Because the extent and type of hair cell damage, electrical signal patterns, and sensitivity of the hearing nerve are different for each person, a specialist must fine-tune the sound and speech processor for every patient.
By measuring the lowest and highest current for each electrode, the clinician finds the softest and loudest sounds that will be heard (each electrode produces a different sound with different pitch). The sound and speech processor matches sounds on different electrodes with different volumes and attempts to create an accurate version of the original sound. However, because a limited number of electrodes are taking over the function of the thousands of hair cells in a normal ear, sounds won't be totally "natural."
After the first few programming sessions, the user begins to pick up sounds with the implant, but giving the implant full power is a gradual process that takes several months. In children who are born deaf, the stimulation from the implant will allow them to develop the brain pathways necessary to hear sounds. This is an extended process with programming and intensive therapy that often lasts for several years.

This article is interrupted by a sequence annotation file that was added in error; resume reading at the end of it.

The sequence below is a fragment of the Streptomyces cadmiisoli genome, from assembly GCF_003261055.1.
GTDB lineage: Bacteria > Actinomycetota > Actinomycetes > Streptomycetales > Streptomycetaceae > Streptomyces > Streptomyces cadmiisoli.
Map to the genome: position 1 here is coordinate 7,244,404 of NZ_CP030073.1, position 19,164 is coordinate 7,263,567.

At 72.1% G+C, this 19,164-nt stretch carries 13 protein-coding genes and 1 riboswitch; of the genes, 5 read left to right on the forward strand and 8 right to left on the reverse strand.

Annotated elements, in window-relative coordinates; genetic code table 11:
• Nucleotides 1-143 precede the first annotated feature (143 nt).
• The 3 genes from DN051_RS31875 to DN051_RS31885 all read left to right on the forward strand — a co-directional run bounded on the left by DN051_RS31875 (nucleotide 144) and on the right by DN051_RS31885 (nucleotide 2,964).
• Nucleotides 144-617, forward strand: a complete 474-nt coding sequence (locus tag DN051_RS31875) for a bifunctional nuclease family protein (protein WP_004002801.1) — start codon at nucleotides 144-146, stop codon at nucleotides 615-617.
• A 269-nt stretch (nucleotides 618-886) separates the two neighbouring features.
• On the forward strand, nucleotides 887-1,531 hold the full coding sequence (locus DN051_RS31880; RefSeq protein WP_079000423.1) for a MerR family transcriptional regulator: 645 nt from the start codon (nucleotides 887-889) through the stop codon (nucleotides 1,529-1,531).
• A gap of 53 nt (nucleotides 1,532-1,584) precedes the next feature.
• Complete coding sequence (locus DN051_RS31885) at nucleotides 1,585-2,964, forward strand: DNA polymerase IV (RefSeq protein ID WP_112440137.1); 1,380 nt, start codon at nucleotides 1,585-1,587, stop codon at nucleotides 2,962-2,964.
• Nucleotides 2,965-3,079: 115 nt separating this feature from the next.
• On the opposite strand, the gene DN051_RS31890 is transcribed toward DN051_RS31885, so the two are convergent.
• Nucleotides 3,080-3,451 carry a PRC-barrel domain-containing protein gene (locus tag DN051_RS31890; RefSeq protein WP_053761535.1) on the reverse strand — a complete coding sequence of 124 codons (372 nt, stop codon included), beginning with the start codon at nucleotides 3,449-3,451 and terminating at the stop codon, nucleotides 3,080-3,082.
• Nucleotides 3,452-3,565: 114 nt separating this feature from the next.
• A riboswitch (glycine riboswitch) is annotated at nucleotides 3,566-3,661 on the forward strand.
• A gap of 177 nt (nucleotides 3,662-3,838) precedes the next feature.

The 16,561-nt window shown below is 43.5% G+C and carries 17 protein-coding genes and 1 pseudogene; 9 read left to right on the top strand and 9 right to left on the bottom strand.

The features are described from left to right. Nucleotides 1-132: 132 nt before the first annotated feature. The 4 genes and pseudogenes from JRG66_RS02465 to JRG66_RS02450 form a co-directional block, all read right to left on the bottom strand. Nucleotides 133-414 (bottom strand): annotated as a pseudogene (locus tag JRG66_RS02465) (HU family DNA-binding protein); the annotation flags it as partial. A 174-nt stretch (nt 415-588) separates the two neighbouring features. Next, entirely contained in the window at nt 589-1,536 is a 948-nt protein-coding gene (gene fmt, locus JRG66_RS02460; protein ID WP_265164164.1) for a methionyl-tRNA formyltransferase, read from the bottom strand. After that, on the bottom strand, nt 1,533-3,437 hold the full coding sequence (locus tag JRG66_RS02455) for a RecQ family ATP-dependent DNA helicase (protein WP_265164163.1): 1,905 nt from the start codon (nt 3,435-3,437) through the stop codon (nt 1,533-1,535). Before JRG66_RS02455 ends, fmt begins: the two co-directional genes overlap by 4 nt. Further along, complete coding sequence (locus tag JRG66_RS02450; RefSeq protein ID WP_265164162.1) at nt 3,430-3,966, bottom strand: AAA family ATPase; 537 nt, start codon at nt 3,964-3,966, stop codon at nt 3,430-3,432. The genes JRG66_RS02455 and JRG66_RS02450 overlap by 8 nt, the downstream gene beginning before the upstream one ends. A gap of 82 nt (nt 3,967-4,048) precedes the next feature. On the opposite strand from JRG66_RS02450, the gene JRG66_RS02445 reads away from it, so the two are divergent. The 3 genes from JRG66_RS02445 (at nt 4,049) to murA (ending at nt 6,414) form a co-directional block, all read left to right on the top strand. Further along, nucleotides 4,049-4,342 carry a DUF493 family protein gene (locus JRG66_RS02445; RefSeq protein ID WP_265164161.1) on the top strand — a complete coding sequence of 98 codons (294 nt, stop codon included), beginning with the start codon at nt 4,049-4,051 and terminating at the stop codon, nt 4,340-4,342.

During the programming process, the user attends speech and language therapy sessions to help identify and interpret the new sounds he or she is hearing. In addition, an important part of the therapy includes parent education and training.
Therapy will help a child develop and understand spoken language through detecting, imitating, and associating meanings of sounds. These sessions last at least a year, along with parent education and training programs. In many cases, therapy has helped kids with cochlear implants develop speech and language on par with their peers and attend mainstream schools.
Some families choose to have implants in both ears. This can help with speech detection when there is background noise and in localizing the source of sounds.From: http://kidshealth.org